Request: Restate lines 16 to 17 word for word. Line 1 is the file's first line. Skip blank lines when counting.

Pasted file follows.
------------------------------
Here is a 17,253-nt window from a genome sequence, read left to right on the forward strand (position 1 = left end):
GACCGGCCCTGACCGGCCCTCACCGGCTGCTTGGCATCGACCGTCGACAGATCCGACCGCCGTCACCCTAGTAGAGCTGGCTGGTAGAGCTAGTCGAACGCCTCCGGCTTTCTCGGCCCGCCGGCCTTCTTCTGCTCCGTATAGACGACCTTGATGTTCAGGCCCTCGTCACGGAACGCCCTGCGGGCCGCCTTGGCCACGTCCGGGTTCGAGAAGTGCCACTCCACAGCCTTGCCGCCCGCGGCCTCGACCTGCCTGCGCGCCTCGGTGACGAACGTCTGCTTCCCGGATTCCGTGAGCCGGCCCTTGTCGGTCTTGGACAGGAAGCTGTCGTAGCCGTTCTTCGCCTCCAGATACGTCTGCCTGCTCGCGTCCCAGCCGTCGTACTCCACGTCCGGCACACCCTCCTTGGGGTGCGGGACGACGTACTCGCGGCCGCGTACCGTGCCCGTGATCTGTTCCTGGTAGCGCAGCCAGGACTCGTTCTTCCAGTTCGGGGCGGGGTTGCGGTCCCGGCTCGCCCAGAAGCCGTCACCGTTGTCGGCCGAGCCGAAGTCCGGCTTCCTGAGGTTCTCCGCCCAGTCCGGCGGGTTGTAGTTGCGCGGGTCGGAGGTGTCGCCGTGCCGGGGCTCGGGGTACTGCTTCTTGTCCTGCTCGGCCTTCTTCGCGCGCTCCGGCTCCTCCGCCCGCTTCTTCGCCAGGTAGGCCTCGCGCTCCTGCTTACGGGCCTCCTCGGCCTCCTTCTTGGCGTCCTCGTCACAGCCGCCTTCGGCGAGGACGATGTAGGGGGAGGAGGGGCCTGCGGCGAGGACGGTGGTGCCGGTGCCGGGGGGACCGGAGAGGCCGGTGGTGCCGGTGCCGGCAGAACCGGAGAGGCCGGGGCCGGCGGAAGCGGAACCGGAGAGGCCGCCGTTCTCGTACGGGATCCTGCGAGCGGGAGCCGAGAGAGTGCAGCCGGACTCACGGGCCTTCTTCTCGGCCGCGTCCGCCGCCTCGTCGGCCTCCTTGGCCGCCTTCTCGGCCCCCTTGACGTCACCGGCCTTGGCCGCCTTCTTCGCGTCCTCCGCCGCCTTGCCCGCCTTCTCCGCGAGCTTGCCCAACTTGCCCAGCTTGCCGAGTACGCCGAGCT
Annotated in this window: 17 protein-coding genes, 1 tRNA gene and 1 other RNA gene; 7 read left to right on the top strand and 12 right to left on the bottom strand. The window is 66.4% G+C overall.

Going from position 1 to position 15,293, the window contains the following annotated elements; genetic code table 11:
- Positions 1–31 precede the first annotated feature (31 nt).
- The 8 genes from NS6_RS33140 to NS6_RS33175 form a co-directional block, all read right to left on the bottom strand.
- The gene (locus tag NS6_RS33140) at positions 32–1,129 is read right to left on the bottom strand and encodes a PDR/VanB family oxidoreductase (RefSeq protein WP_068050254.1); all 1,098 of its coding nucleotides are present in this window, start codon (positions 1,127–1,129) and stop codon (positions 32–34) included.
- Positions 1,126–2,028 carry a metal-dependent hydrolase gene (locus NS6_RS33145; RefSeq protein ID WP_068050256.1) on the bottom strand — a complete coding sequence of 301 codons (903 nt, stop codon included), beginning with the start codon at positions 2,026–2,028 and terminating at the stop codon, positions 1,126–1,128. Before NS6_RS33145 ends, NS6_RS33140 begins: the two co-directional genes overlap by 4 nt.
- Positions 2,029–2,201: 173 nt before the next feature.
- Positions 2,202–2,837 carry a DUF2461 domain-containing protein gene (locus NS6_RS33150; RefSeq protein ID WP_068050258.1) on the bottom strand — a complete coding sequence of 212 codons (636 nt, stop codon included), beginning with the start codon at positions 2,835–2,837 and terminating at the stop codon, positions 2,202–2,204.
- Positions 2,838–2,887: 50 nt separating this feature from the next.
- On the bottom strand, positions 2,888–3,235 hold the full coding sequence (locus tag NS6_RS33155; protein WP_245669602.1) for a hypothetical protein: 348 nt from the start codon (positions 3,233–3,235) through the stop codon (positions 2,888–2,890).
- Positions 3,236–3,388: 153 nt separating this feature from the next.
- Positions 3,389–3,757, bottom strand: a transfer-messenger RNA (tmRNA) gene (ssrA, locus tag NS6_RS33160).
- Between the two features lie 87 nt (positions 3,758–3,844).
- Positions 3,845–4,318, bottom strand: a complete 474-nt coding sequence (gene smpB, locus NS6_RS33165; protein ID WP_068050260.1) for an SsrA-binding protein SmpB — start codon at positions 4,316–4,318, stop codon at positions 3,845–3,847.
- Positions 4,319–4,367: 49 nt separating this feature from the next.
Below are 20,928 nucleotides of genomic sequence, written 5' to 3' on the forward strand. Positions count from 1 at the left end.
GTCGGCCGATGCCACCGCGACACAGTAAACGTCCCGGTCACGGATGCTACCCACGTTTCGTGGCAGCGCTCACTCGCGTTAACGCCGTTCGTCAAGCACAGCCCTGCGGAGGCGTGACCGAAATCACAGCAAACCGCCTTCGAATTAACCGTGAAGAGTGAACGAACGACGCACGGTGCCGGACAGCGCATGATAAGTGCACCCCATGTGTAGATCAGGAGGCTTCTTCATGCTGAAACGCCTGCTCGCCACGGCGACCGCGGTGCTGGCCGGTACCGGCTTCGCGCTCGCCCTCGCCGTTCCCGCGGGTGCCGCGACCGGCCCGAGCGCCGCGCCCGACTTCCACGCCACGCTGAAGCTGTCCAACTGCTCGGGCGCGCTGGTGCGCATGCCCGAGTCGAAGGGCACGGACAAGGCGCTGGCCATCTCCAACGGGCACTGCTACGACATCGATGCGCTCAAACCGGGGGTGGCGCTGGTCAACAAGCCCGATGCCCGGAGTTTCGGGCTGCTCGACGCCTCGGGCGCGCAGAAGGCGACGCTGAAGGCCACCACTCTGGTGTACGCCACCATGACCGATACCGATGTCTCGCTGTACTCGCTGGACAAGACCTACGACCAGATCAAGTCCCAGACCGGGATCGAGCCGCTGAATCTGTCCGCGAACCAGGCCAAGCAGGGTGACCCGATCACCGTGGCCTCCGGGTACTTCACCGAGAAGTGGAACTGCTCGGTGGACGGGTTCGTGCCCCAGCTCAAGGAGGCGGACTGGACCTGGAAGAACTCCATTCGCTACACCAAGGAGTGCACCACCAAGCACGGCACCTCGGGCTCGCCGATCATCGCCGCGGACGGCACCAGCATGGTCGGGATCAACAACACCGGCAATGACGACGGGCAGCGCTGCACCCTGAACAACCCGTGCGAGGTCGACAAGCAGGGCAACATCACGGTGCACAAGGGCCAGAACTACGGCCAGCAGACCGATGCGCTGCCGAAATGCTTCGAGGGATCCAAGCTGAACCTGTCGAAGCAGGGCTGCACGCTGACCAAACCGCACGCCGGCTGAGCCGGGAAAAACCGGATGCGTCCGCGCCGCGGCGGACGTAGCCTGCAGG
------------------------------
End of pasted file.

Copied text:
- Positions 3,845–4,318, bottom strand: a complete 474-nt coding sequence (gene smpB, locus NS6_RS33165; protein ID WP_068050260.1) for an SsrA-binding protein SmpB — start codon at positions 4,316–4,318, stop codon at positions 3,845–3,847.
- Positions 4,319–4,367: 49 nt separating this feature from the next.